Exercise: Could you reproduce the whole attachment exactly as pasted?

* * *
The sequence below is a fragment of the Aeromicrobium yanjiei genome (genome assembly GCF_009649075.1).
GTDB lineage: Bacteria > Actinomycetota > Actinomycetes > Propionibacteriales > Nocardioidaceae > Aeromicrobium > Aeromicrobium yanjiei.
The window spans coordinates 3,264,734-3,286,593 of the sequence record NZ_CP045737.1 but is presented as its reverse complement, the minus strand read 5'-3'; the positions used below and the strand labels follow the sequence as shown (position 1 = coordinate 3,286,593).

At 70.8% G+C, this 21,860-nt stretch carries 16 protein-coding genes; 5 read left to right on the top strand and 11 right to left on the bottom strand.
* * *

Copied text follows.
The sequence below is a fragment of the Aeromicrobium yanjiei genome (genome assembly GCF_009649075.1).
GTDB lineage: Bacteria > Actinomycetota > Actinomycetes > Propionibacteriales > Nocardioidaceae > Aeromicrobium > Aeromicrobium yanjiei.
The window spans coordinates 3,264,734-3,286,593 of the sequence record NZ_CP045737.1 but is presented as its reverse complement, the minus strand read 5'-3'; the positions used below and the strand labels follow the sequence as shown (position 1 = coordinate 3,286,593).

At 70.8% G+C, this 21,860-nt stretch carries 16 protein-coding genes; 5 read left to right on the top strand and 11 right to left on the bottom strand.